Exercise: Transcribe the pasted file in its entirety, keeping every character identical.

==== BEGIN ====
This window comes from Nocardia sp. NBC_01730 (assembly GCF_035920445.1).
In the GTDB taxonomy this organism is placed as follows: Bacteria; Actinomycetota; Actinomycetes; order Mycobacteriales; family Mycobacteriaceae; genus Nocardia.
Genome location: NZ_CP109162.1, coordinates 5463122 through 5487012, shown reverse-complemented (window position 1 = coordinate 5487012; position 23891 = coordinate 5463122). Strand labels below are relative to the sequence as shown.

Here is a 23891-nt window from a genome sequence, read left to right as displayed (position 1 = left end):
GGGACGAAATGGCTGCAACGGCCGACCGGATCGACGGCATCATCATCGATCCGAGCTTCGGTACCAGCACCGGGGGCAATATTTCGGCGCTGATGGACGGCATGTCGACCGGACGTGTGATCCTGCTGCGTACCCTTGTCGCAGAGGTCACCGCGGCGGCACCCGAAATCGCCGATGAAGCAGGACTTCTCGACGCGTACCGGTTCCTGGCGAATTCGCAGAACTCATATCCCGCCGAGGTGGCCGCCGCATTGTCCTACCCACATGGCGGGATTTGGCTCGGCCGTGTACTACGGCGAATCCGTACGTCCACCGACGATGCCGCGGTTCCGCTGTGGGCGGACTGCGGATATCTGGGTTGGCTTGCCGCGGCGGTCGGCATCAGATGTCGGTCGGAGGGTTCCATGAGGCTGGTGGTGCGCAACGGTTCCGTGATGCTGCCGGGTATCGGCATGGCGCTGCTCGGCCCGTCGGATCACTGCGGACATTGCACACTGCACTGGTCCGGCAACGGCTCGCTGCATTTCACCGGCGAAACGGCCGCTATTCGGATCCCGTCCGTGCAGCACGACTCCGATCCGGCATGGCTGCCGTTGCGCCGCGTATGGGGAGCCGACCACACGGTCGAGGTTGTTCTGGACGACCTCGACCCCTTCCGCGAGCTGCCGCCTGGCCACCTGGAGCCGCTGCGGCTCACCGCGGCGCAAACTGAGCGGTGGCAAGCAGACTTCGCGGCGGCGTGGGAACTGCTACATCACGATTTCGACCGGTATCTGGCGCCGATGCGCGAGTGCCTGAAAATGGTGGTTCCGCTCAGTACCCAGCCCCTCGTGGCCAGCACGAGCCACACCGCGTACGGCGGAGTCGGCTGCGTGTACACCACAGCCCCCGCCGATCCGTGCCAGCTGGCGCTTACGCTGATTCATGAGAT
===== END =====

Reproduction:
This window comes from Nocardia sp. NBC_01730 (assembly GCF_035920445.1).
In the GTDB taxonomy this organism is placed as follows: Bacteria; Actinomycetota; Actinomycetes; order Mycobacteriales; family Mycobacteriaceae; genus Nocardia.
Genome location: NZ_CP109162.1, coordinates 5463122 through 5487012, shown reverse-complemented (window position 1 = coordinate 5487012; position 23891 = coordinate 5463122). Strand labels below are relative to the sequence as shown.

Here is a 23891-nt window from a genome sequence, read left to right as displayed (position 1 = left end):
GGGACGAAATGGCTGCAACGGCCGACCGGATCGACGGCATCATCATCGATCCGAGCTTCGGTACCAGCACCGGGGGCAATATTTCGGCGCTGATGGACGGCATGTCGACCGGACGTGTGATCCTGCTGCGTACCCTTGTCGCAGAGGTCACCGCGGCGGCACCCGAAATCGCCGATGAAGCAGGACTTCTCGACGCGTACCGGTTCCTGGCGAATTCGCAGAACTCATATCCCGCCGAGGTGGCCGCCGCATTGTCCTACCCACATGGCGGGATTTGGCTCGGCCGTGTACTACGGCGAATCCGTACGTCCACCGACGATGCCGCGGTTCCGCTGTGGGCGGACTGCGGATATCTGGGTTGGCTTGCCGCGGCGGTCGGCATCAGATGTCGGTCGGAGGGTTCCATGAGGCTGGTGGTGCGCAACGGTTCCGTGATGCTGCCGGGTATCGGCATGGCGCTGCTCGGCCCGTCGGATCACTGCGGACATTGCACACTGCACTGGTCCGGCAACGGCTCGCTGCATTTCACCGGCGAAACGGCCGCTATTCGGATCCCGTCCGTGCAGCACGACTCCGATCCGGCATGGCTGCCGTTGCGCCGCGTATGGGGAGCCGACCACACGGTCGAGGTTGTTCTGGACGACCTCGACCCCTTCCGCGAGCTGCCGCCTGGCCACCTGGAGCCGCTGCGGCTCACCGCGGCGCAAACTGAGCGGTGGCAAGCAGACTTCGCGGCGGCGTGGGAACTGCTACATCACGATTTCGACCGGTATCTGGCGCCGATGCGCGAGTGCCTGAAAATGGTGGTTCCGCTCAGTACCCAGCCCCTCGTGGCCAGCACGAGCCACACCGCGTACGGCGGAGTCGGCTGCGTGTACACCACAGCCCCCGCCGATCCGTGCCAGCTGGCGCTTACGCTGATTCATGAGAT